Early the next morning I caught the bus back to Kathmandu, where I left the rest of my belongings in storage. It would have been much better if I had stored my things in Pokhara before starting the trek since Pokhara is closer to the Indian border but I failed to think of that beforehand. I spent a day and a half in Kathmandu running errands like fixing my mobile phone which got damaged by the rainfall when I arrived in Chitwan, picking up a camera charger, purchasing a guidebook for India, and purchasing a bus ticket to the border. Rather than pay the exorbitant prices the travel agencies were charging, I walked to the bus park myself and bought my ticket directly. The walk was surprisingly one of my favorite experiences in Nepal; I grabbed a snack at a local restaurant, picked up some supplies at the local supermarket, and several times was mistaken for being Nepali.
Sunauli is the border town between Nepal and India. The overnight bus ride took about 12 hours and thankfully I was really sleepy because I was really uncomfortable the entire time. The seats on the bus were all too small for me and as a result my knees were pressed into the seat in front of me. Thankfully the guy sitting in that seat in front of me didn’t mind not reclining. We got to the bus park near the border at around 06:00 and then I bargained a 40 rupee cycle-rickshaw ride for the 4km to the border. I was surprised to find out that I still had 24 hours left on my visa even though the date of expiry matched today’s date so I decided to make use of it and spend the day at Lumbini, the birthplace of Buddha. I jumped onto a local jeep (hanging onto the outside of the vehicle) back to the bus park area where I got a room for the night, cleaned up, ate, and then walked 1km to where I could catch the bus to Lumbini. The 22km ride took 1.5 hours and cost 40 rupees (~ 0.55USD), but it got me to where I needed and they kindly notified me when I should disembark. The bus stopped at the same place in Lumbini for the return trip.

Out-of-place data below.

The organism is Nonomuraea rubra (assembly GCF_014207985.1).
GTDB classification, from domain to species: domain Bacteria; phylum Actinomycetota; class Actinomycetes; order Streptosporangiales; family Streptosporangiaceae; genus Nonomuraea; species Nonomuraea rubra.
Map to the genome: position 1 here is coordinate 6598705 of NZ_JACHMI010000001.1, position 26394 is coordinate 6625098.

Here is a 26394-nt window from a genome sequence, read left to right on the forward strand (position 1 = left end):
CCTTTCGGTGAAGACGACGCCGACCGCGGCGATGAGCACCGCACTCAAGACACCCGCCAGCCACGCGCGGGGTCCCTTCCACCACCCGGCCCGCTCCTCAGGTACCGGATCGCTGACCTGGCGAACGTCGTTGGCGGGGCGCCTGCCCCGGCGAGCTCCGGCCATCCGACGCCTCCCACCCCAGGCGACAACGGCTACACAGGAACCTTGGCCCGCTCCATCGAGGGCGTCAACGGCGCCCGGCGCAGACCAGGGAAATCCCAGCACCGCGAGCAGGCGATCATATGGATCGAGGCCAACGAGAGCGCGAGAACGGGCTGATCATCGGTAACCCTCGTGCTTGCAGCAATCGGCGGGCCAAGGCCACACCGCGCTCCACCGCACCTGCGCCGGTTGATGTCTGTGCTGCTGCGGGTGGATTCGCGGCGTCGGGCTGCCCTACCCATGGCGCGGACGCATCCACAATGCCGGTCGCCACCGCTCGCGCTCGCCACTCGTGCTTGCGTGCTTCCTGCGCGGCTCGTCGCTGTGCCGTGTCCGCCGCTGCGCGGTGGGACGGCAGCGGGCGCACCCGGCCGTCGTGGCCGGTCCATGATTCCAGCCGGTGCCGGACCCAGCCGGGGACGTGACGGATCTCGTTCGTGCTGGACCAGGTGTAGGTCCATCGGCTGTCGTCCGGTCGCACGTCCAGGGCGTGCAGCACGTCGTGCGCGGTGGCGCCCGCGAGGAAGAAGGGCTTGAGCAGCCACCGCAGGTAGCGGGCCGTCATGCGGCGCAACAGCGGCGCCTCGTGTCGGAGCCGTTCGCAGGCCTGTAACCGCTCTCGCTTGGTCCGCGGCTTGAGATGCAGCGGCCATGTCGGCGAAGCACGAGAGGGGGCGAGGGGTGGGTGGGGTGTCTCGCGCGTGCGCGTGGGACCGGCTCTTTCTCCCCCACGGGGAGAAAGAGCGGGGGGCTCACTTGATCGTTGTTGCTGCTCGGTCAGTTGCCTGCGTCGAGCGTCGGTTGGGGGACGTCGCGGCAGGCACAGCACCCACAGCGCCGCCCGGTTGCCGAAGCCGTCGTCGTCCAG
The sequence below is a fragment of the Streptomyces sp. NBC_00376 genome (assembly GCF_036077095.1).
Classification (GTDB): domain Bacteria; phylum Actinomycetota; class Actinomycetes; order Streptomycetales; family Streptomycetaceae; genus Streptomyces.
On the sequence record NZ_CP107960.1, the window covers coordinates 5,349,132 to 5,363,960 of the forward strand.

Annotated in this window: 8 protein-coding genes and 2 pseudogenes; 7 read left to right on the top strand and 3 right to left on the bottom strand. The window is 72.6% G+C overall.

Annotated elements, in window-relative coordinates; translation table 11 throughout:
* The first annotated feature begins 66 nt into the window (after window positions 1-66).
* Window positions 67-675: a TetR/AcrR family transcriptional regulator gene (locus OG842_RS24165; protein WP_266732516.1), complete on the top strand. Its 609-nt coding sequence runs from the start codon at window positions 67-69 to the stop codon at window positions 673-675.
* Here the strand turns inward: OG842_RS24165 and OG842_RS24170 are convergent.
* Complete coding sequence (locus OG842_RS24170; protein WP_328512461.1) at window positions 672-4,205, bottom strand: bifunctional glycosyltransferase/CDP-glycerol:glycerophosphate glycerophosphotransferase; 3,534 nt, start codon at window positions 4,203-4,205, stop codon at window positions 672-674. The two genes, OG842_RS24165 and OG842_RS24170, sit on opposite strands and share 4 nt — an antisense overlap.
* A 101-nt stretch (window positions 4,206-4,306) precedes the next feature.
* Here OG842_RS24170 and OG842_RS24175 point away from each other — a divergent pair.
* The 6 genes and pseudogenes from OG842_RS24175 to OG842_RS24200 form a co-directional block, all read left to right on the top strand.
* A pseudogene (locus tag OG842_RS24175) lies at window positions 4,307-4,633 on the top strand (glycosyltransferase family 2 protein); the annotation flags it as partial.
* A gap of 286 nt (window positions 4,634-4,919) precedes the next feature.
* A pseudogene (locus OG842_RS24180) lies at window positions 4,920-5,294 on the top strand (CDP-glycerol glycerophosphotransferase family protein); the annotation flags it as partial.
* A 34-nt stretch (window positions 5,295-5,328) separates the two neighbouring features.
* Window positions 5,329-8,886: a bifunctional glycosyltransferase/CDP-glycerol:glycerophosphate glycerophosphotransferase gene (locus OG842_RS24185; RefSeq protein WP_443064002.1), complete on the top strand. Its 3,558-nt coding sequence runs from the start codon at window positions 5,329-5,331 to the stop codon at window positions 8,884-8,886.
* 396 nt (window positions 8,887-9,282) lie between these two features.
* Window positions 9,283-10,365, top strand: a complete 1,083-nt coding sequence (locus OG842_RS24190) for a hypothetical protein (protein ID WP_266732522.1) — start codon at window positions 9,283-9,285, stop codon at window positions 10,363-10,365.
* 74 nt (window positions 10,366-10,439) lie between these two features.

Lumbini is a UNESCO World Heritage site but from the looks of things not much money has been put into it. The site marking the birthplace of Buddha is well maintained and is a peaceful place for meditation, but the rest of the site has been in perpetual construction for over 20 years. Several countries with large Buddhist populations such as China, Thailand, Japan, and Vietnam have built temples within the complex. The area around the central canal is an obstacle course of mud, cows, unfinished brick walkways, and dirt road. There are bicycles for hire to explore the site but given the poor state of the main path between the entry gate and the World Peace Pagoda at the opposite end of the site I would recommend walking despite the fact that the site is 3 square miles. I hired a bicycle for 50 rupees / hour (all of them were too small for someone my height) and unfortunately fell when I hit a patch of gravel and dirt. Thankfully wasn’t serious, just suffered a few minor scraps on my elbow and legs.
There’s really nothing else to do at Lumbini and absolutely nothing to do at the border so I went to bed early for the border crossing in the morning.